The Impact of Corporate Sustainability on Organizational Processes and Performance
Neoclassical economics and several management theories assume that the corporation’s objective is profit maximization subject to capacity (or other) constraints. The key agent in such models is the shareholder, acting as the ultimate residual claimant who provides the necessary financial resources for the firm’s operations (Jensen and Meckling, 1976; Zingales, 2000). However, there is substantial variation in the way corporations actually compete and pursue profit maximization. Different corporations place more or less emphasis on the long-term versus the short-term (Brochet et al., 2011); care more or less about the impact of externalities from their operations on other stakeholders (Paine, 2004); focus more or less on the ethical grounds of their decisions (Paine, 2004); and assign relatively more or less importance on shareholders compared to other stakeholders (Freeman et al., 2007).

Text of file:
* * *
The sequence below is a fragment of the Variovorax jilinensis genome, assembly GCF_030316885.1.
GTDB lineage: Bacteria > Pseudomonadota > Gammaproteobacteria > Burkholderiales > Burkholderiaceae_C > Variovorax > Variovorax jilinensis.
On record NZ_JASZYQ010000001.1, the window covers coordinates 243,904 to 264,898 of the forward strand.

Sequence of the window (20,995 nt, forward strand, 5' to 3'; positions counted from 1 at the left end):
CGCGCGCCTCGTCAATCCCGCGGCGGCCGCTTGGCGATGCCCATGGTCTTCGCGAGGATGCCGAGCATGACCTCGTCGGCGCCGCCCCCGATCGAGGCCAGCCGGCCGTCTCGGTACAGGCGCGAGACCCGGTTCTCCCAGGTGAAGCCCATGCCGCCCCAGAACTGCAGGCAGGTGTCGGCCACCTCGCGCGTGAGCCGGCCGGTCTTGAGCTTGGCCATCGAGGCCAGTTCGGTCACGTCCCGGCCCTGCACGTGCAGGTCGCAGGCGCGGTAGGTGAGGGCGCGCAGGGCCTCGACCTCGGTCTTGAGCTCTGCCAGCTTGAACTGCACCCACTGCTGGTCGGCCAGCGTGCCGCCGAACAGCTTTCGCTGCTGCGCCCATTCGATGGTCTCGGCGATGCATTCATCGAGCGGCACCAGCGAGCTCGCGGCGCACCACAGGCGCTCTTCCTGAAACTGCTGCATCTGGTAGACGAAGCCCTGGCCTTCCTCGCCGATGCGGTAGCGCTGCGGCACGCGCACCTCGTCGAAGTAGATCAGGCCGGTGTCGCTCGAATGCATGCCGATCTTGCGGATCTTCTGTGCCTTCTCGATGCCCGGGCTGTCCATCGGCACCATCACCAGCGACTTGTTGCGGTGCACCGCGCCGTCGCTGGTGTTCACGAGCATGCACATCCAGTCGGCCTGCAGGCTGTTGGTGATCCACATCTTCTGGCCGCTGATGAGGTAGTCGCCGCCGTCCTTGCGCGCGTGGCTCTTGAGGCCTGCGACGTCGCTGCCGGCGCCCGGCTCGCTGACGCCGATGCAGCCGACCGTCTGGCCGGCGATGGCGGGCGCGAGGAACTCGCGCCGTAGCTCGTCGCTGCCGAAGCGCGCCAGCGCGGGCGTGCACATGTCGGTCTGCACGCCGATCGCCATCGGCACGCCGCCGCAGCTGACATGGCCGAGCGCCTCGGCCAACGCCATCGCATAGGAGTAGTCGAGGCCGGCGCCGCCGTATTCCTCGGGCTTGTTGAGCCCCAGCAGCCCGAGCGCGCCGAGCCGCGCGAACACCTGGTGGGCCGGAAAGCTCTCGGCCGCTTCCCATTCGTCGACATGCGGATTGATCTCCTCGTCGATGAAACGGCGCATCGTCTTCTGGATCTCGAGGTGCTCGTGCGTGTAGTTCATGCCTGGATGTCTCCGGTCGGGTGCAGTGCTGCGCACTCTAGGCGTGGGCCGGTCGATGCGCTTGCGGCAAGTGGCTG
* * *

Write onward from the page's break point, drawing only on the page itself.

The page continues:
by Robert G. Eccles, Ioannis Ioannou, and George Serafeim